Amitriptyline hydrochloride overdose

Alternative names 
Elavil; Adepril; Endep; Enovil; Trepiline

Poisoning from an overdose of amitriptyline hydrochloride, which is a tricyclic antidepressent.

Poisonous Ingredient

  • amitriptyline

Where Found

  • Adepril  
  • Elavil  
  • Endep  
  • Enovil  
  • Trepiline

Note: This list may not be all inclusive.


  • body as a whole       o dry mouth       o urinary hesitancy       o muscle rigidity       o convulsions (sudden onset)       o shock       o incoordination  
  • respiratory       o slowed, labored breathing  
  • eyes, ears, nose, and throat       o blurred vision  
  • gastrointestinal       o increased appetite       o constipation       o weight gain       o vomiting  
  • heart and blood vessels       o low blood pressure       o rapid heart rate  
  • nervous system       o drowsiness       o dizziness       o headache       o stupor       o coma (sudden onset)       o agitation       o restlessness       o hallucinations

Home Treatment
Contact Poison Control to obtain treatment guidance.

Before Calling Emergency
Determine the following information:

  • the patient’s age, weight, and condition  
  • the name of the product (ingredients and strengths if known)  
  • the time it was swallowed  
  • the amount swallowed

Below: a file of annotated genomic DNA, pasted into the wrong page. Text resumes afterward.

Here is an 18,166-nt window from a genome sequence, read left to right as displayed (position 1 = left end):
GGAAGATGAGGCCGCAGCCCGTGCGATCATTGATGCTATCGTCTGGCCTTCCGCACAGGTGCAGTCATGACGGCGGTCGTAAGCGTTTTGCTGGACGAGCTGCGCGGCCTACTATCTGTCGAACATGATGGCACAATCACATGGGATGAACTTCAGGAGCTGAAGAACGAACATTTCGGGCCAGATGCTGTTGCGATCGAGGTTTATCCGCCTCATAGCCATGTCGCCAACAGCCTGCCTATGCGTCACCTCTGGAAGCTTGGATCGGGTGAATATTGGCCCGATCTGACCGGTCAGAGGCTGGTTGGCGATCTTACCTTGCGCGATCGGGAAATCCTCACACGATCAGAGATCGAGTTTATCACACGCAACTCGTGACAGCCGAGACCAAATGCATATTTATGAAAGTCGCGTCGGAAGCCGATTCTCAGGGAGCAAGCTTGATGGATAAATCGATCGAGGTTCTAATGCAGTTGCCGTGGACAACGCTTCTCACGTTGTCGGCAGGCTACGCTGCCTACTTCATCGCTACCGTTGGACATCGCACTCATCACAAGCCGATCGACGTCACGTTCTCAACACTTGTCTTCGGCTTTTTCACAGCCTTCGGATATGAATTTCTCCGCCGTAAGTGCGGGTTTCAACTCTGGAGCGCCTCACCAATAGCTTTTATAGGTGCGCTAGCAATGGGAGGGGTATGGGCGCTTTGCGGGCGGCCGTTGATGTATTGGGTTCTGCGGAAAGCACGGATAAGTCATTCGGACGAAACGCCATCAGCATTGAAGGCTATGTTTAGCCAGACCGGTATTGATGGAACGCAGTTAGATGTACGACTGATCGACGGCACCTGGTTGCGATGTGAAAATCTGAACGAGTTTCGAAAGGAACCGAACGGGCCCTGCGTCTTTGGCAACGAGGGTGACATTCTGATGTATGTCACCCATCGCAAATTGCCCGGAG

• if the medication was prescribed for the patient

Poison Control, or a local emergency number
They will instruct you if it is necessary to take the patient to the hospital. See Poison Control centers for telephone numbers and addresses. Take the container with you to the emergency room.

What to expect at the emergency room
Some or all of the following procedures may be performed:

  • Administer activated charcoal.  
  • Administer a laxative.  
  • Use gastric lavage.  
  • Monitor vital signs (temperature, pulse, rate of breathing, blood pressure).  
  • Maintain the patient’s airway.  
  • Replace fluid if appropriate.  
  • Treat the symptoms.

Expectations (prognosis)
A serious overdose of this drug almost always requires hospital care.
The amount swallowed and time before appropriate therapy is initiated usually determines final outcome. Patients have died as late as 72 hours after ingesting an overdose. The sooner therapy is applied, the greater chance of a positive outcome. This can be an extremely serious overdose

Johns Hopkins patient information

Last revised: December 6, 2012
by Simon D. Mitin, M.D.

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All ArmMed Media material is provided for information only and is neither advice nor a substitute for proper medical care. Consult a qualified healthcare professional who understands your particular history for individual concerns.